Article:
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Announcing ksqlDB 0.23.1

We’re pleased to announce ksqlDB 0.23.1! This release allows you to now perform pull queries on streams, which makes it much easier to find a given record in a topic. You can also now access topic partition and offset through new pseudocolumns, and use grace periods when joining streams. All of these features are now available in Confluent Cloud. We’re excited to share them with you, and we will cover the most notable changes in this blog post. Check out the changelog for a complete list of features and fixes.

Pull queries on STREAMs

ksqlDB 0.23.1 now includes the ability to run pull queries over streams! This feature gives you the ability to easily scan and filter over your topics using SQL. This is a great way to do useful things like:

  • Inspect the data in your streams
  • Retrieve specific records from your streams
  • Debug your data pipelines

Previously, a query like SELECT * FROM MY_STREAM; would return an error directing you to add EMIT CHANGES on the end, which results in a push query. However, that push query would only subscribe you to future records. You could additionally tell ksqlDB to give you the past records by first setting SET 'auto.offset.reset' = 'earliest';. That would get you a scan over the whole stream (good), but because it was a push query, you’d have to cancel the query once it got to the end (bad: how are you supposed to know when you’re at the end?). Simple things should be easy, so we wanted to give you a simple way to just take a peek at the data in your streams.

Starting in ksqlDB 0.23.1, you can run a query such as SELECT * FROM MY_STREAM;, and it will:

  1. Print out the current contents of that stream, from the start to the end (determined when you issue the query)
  2. Terminate when it gets to the end (that is, you don’t have to cancel the query at the end)

As with other pull queries, you can filter and project. For example:

  • SELECT Name, Position FROM MY_STREAM WHERE USER_ID = 12345;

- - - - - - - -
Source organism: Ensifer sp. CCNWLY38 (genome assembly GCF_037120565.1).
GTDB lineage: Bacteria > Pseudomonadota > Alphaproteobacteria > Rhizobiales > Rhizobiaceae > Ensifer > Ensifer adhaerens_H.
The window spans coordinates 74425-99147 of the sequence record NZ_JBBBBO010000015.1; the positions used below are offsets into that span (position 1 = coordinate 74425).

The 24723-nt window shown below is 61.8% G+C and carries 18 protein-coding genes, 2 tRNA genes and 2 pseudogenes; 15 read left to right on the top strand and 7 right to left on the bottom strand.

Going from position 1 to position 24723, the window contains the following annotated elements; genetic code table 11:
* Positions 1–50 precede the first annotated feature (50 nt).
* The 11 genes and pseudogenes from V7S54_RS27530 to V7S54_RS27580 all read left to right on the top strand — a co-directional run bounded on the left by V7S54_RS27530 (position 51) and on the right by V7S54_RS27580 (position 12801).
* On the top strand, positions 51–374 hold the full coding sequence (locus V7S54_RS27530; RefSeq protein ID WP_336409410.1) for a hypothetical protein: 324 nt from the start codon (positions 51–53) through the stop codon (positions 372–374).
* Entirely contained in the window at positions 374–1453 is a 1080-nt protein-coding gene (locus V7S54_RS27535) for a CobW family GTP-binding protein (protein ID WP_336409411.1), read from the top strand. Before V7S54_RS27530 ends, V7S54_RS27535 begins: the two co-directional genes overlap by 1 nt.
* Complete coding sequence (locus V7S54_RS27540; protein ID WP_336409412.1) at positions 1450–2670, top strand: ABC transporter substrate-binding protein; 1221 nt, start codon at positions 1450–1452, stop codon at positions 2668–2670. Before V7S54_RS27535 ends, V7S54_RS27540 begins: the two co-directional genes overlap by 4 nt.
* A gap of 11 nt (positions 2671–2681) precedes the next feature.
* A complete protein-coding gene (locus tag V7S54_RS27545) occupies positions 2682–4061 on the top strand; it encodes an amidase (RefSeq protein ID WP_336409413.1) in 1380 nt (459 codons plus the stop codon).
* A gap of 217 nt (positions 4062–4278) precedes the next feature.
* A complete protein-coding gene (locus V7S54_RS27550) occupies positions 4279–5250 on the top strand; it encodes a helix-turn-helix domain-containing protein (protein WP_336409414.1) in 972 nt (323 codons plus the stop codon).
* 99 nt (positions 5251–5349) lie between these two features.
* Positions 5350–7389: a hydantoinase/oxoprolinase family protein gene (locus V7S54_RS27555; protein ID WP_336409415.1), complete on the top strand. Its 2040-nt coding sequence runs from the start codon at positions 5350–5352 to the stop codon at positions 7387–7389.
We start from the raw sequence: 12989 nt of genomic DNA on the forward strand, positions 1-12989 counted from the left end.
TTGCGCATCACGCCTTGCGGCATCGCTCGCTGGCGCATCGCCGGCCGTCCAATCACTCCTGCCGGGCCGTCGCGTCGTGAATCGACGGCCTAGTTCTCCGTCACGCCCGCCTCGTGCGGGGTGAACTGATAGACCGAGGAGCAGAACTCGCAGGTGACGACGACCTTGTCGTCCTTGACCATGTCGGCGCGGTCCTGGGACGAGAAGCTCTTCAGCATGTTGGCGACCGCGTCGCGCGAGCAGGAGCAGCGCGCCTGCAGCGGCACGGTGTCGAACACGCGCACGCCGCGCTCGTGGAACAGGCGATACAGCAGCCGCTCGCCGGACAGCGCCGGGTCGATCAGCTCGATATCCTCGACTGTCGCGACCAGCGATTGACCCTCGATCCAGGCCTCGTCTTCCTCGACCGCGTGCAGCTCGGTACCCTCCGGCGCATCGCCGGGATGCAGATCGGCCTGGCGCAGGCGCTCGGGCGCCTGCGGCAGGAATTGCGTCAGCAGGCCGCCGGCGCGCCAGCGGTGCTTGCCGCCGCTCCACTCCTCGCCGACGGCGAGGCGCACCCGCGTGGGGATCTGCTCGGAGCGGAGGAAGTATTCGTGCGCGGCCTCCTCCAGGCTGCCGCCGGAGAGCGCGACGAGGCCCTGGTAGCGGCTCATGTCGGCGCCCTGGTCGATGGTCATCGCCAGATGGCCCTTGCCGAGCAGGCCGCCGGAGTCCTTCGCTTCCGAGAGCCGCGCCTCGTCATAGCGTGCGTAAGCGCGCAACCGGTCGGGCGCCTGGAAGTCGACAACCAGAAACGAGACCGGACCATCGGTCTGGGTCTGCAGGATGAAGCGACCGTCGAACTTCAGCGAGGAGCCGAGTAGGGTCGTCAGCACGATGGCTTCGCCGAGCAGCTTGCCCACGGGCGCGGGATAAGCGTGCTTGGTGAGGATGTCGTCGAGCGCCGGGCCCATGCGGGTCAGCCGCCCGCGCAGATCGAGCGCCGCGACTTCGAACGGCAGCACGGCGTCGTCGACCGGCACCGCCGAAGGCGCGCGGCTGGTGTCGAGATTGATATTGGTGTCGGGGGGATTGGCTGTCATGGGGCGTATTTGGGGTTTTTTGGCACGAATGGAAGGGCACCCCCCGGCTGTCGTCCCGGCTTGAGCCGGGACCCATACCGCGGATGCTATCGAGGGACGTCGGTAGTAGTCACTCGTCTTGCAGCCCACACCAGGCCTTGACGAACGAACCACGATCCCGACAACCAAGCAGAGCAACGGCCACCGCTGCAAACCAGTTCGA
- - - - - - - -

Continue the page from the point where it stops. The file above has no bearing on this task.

• SELECT * FROM MY_STREAM WHERE UPDATED >= '2021-09-01' AND UPDATED < '2021-10-01';

A word of caution: each time you run these queries, ksqlDB will scan over the entire contents of the topic that backs your stream. Apache Kafka® is very good at serving sequential reads, but you should still be aware of the potential load you are putting on your data infrastructure in on-prem situations and also of the data transfer costs you are incurring in Confluent Cloud. From a broker load perspective, running a pull query on a STREAM is just as if you created a Kafka Consumer and scanned the entire topic.

Future improvements to this feature will include the ability to limit the underlying topic scan based on row timestamps included in the query, the ability to find out how much data is scanned during a query (and therefore estimate its cost), and the ability to aggregate the query result (for example, to count the number of records in the stream that match the query).

Accessing record partition and offset data

A Kafka message consists of a message key, value, optional headers, and associated metadata such as timestamp, topic partition, and topic offset. ksqlDB users are familiar with accessing key columns, value columns, and message timestamp (via ROWTIME). With ksqlDB 0.23.1, ksqlDB also provides access to topic partition and offset via two new pseudocolumns, ROWPARTITION and ROWOFFSET.